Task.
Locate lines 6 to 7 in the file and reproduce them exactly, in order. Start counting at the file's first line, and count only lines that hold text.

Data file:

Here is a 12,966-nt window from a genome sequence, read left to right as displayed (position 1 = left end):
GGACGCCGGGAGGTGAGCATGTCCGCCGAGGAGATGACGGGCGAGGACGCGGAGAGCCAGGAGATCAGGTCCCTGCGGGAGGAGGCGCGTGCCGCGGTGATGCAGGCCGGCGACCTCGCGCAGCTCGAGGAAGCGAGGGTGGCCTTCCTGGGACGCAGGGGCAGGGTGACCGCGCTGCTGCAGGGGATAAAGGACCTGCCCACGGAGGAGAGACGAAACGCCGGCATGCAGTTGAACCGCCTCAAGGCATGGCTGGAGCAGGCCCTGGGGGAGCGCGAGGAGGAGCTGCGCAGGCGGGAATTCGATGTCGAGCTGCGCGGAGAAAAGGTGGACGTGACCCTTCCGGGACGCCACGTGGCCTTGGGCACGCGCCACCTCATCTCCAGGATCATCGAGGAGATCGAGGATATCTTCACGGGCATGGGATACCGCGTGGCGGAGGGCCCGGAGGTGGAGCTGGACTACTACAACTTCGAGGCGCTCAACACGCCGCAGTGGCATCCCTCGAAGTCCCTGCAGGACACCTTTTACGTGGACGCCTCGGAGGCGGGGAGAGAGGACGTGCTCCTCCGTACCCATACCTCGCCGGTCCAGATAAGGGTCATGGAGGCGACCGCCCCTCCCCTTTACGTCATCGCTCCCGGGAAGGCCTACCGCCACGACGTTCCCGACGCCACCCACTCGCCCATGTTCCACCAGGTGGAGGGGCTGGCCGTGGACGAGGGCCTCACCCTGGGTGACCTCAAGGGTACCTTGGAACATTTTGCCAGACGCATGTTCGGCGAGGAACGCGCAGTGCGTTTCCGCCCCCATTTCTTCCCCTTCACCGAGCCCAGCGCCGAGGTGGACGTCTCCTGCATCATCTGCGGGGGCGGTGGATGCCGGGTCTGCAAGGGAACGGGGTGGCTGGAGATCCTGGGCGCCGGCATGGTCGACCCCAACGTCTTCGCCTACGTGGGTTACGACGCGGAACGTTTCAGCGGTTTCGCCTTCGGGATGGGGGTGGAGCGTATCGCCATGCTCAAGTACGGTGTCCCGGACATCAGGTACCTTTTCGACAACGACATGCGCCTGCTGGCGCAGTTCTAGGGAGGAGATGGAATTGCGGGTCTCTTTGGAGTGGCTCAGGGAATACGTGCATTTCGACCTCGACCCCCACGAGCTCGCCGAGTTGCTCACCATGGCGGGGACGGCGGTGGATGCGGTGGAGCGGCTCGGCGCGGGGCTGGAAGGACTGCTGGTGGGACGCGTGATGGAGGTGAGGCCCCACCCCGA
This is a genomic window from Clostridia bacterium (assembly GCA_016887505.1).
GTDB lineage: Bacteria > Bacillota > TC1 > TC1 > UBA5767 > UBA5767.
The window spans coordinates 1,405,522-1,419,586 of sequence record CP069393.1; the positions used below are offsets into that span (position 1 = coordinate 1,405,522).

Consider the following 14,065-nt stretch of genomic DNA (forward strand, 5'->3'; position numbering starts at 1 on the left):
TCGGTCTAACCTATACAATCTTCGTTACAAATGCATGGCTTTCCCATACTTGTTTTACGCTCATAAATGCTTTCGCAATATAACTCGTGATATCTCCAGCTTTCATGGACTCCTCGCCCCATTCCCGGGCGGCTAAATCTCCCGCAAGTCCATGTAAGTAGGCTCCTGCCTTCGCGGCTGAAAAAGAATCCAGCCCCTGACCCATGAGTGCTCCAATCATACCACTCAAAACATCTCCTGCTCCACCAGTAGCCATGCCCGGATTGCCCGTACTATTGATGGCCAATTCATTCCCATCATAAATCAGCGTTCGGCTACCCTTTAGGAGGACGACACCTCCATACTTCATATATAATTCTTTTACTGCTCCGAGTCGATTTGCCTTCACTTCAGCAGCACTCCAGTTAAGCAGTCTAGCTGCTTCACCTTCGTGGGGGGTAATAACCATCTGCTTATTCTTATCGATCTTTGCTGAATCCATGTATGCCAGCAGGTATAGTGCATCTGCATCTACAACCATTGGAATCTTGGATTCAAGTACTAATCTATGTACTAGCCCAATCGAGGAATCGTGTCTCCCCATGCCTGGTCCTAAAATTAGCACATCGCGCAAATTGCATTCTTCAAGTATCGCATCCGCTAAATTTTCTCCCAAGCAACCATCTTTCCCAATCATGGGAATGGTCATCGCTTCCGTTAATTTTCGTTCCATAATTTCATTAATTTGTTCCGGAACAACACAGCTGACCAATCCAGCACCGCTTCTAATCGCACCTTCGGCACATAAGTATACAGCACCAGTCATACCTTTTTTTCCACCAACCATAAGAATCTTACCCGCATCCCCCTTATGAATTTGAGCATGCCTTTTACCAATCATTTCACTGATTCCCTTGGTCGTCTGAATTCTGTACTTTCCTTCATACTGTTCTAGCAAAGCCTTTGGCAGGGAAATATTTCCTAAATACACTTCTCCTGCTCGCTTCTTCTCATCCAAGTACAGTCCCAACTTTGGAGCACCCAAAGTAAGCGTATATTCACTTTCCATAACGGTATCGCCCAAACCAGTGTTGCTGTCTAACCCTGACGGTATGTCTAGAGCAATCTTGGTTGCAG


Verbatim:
Consider the following 14,065-nt stretch of genomic DNA (forward strand, 5'->3'; position numbering starts at 1 on the left):
TCGGTCTAACCTATACAATCTTCGTTACAAATGCATGGCTTTCCCATACTTGTTTTACGCTCATAAATGCTTTCGCAATATAACTCGTGATATCTCCAGCTTTCATGGACTCCTCGCCCCATTCCCGGGCGGCTAAATCTCCCGCAAGTCCATGTAAGTAGGCTCCTGCCTTCGCGGCTGAAAAAGAATCCAGCCCCTGACCCATGAGTGCTCCAATCATACCACTCAAAACATCTCCTGCTCCACCAGTAGCCATGCCCGGATTGCCCGTACTATTGATGGCCAATTCATTCCCATCATAAATCAGCGTTCGGCTACCCTTTAGGAGGACGACACCTCCATACTTCATATATAATTCTTTTACTGCTCCGAGTCGATTTGCCTTCACTTCAGCAGCACTCCAGTTAAGCAGTCTAGCTGCTTCACCTTCGTGGGGGGTAATAACCATCTGCTTATTCTTATCGATCTTTGCTGAATCCATGTATGCCAGCAGGTATAGTGCATCTGCATCTACAACCATTGGAATCTTGGATTCAAGTACTAATCTATGTACTAGCCCAATCGAGGAATCGTGTCTCCCCATGCCTGGTCCTAAAATTAGCACATCGCGCAAATTGCATTCTTCAAGTATCGCATCCGCTAAATTTTCTCCCAAGCAACCATCTTTCCCAATCATGGGAATGGTCATCGCTTCCGTTAATTTTCGTTCCATAATTTCATTAATTTGTTCCGGAACAACACAGCTGACCAATCCAGCACCGCTTCTAATCGCACCTTCGGCACATAAGTATACAGCACCAGTCATACCTTTTTTTCCACCAACCATAAGAATCTTACCCGCATCCCCCTTATGAATTTGAGCATGCCTTTTACCAATCATTTCACTGATTCCCTTGGTCGTCTGAATTCTGTACTTTCCTTCATACTGTTCTAGCAAAGCCTTTGGCAGGGAAATATTTCCTAAATACACTTCTCCTGCTCGCTTCTTCTCATCCAAGTACAGTCCCAACTTTGGAGCACCCAAAGTAAGCGTATATTCACTTTCCATAACGGTATCGCCCAAACCAGTGTTGCTGTCTAACCCTGACGGTATGTCTAGAGCAATCTTGGTTGCAG